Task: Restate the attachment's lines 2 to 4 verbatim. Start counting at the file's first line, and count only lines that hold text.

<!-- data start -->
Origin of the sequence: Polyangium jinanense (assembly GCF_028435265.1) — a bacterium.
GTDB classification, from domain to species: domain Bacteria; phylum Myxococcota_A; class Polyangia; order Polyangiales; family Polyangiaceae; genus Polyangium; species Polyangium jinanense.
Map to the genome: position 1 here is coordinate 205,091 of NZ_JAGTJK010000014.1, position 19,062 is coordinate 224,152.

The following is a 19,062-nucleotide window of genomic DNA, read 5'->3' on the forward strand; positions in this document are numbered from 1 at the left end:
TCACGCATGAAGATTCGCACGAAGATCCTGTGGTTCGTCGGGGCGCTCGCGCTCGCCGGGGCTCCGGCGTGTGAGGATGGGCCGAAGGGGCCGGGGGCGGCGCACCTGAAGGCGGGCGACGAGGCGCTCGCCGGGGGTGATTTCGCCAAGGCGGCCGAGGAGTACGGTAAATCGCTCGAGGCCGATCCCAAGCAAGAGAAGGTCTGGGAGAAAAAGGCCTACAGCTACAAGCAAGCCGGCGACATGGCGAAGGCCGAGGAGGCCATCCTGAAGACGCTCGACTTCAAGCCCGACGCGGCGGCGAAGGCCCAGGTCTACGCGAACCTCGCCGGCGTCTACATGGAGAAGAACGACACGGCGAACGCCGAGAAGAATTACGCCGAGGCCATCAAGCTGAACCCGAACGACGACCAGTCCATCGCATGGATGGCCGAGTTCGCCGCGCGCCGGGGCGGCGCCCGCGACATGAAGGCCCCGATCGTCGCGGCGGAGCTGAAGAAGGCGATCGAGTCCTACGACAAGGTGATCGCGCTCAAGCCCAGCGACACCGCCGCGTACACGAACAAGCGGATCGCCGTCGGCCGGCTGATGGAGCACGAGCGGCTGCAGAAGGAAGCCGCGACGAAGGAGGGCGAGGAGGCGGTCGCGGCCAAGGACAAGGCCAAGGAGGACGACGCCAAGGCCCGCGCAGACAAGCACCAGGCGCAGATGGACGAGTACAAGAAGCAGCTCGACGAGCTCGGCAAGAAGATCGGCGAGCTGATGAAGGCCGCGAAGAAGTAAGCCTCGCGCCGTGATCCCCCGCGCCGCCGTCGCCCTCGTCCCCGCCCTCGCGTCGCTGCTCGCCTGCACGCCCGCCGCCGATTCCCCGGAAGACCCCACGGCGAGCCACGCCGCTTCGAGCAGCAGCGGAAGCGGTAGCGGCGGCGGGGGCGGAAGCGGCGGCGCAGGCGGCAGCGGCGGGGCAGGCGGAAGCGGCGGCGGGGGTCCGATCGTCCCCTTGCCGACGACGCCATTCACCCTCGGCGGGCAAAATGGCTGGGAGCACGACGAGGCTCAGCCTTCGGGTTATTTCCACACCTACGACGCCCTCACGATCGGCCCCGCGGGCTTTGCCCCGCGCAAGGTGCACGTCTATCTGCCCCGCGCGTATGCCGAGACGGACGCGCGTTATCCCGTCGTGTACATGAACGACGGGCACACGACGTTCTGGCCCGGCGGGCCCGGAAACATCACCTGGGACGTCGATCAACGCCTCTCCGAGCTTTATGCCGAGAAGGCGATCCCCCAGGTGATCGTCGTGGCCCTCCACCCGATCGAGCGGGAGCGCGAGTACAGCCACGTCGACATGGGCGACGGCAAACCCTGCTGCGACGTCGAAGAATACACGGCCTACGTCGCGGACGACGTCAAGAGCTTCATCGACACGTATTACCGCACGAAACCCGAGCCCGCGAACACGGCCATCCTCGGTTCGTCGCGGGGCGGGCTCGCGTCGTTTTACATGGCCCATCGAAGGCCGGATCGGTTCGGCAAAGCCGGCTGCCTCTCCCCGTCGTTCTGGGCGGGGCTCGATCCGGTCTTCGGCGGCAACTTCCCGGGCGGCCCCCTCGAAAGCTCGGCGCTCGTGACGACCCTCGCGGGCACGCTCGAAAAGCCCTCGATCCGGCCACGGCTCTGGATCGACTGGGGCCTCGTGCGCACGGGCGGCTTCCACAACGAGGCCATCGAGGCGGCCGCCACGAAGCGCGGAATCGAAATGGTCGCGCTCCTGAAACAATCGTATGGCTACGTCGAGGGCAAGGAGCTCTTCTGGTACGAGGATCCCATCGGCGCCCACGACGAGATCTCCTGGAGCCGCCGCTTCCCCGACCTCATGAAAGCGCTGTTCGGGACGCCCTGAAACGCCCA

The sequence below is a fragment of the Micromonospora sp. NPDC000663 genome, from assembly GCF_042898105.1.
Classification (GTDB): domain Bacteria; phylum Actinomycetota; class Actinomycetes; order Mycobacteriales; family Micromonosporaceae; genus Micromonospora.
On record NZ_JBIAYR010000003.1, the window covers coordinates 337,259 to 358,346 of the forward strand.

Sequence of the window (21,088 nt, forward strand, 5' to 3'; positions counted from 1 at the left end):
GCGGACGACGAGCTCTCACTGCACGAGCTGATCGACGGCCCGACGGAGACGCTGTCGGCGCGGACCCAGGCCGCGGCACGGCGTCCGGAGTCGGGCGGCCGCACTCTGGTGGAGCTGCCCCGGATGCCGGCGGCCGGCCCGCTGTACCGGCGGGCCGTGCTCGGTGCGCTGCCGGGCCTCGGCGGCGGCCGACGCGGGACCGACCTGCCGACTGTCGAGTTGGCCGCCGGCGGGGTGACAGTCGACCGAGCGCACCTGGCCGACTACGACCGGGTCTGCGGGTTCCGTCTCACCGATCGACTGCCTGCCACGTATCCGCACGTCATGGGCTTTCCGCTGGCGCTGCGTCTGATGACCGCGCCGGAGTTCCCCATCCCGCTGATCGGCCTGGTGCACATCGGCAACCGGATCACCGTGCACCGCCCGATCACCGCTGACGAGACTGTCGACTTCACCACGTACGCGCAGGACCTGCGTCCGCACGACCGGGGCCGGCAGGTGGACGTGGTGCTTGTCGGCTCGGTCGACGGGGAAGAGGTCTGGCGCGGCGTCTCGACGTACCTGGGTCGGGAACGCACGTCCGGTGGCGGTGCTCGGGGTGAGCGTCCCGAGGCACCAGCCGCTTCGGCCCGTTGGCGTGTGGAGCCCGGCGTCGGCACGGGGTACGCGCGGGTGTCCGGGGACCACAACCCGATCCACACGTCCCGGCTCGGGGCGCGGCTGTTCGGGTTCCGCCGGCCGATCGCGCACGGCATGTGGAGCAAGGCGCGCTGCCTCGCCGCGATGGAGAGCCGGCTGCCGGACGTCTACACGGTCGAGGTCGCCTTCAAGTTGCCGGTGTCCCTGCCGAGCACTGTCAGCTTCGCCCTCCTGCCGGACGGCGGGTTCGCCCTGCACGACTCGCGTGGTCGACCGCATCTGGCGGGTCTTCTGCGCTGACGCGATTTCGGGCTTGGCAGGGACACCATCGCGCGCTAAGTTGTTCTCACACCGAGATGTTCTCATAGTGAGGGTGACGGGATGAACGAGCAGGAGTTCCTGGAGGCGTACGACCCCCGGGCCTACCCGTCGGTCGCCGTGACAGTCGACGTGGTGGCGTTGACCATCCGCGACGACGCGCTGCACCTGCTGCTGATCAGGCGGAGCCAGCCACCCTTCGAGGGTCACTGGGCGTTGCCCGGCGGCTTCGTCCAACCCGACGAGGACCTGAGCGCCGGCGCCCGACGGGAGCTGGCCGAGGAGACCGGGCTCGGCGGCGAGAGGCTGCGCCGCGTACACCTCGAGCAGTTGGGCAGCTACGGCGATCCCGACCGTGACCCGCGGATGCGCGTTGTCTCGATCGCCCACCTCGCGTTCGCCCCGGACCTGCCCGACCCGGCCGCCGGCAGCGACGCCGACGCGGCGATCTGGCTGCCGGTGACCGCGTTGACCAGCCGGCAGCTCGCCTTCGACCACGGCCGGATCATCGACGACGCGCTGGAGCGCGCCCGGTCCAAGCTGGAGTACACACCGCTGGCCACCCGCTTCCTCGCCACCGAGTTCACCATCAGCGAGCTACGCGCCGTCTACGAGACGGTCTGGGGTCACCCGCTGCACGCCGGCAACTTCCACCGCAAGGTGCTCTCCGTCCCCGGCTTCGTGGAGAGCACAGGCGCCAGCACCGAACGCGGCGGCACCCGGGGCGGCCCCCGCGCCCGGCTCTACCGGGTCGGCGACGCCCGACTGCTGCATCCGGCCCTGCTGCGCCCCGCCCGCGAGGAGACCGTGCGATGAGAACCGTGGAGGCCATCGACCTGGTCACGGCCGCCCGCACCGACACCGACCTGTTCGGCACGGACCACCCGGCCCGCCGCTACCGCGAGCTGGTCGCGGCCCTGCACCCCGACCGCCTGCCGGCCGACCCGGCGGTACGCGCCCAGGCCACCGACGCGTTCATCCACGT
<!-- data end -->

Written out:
GTDB classification, from domain to species: domain Bacteria; phylum Myxococcota_A; class Polyangia; order Polyangiales; family Polyangiaceae; genus Polyangium; species Polyangium jinanense.
Map to the genome: position 1 here is coordinate 205,091 of NZ_JAGTJK010000014.1, position 19,062 is coordinate 224,152.

The following is a 19,062-nucleotide window of genomic DNA, read 5'->3' on the forward strand; positions in this document are numbered from 1 at the left end: